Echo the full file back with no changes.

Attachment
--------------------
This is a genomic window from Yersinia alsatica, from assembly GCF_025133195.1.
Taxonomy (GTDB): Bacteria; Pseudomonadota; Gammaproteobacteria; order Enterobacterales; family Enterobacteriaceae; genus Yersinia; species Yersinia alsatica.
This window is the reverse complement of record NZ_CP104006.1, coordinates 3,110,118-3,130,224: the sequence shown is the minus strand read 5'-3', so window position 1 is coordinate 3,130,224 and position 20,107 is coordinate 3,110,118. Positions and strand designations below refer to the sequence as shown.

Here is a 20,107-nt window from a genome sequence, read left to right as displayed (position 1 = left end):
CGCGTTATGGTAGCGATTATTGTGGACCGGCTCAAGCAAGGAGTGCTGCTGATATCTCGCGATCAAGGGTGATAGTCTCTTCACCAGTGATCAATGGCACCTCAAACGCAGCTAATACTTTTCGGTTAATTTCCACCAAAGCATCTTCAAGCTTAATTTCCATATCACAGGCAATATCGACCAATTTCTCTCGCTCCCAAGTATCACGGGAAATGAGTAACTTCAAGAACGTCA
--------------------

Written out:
This is a genomic window from Yersinia alsatica, from assembly GCF_025133195.1.
Taxonomy (GTDB): Bacteria; Pseudomonadota; Gammaproteobacteria; order Enterobacterales; family Enterobacteriaceae; genus Yersinia; species Yersinia alsatica.
This window is the reverse complement of record NZ_CP104006.1, coordinates 3,110,118-3,130,224: the sequence shown is the minus strand read 5'-3', so window position 1 is coordinate 3,130,224 and position 20,107 is coordinate 3,110,118. Positions and strand designations below refer to the sequence as shown.

Here is a 20,107-nt window from a genome sequence, read left to right as displayed (position 1 = left end):
CGCGTTATGGTAGCGATTATTGTGGACCGGCTCAAGCAAGGAGTGCTGCTGATATCTCGCGATCAAGGGTGATAGTCTCTTCACCAGTGATCAATGGCACCTCAAACGCAGCTAATACTTTTCGGTTAATTTCCACCAAAGCATCTTCAAGCTTAATTTCCATATCACAGGCAATATCGACCAATTTCTCTCGCTCCCAAGTATCACGGGAAATGAGTAACTTCAAGAACGTCA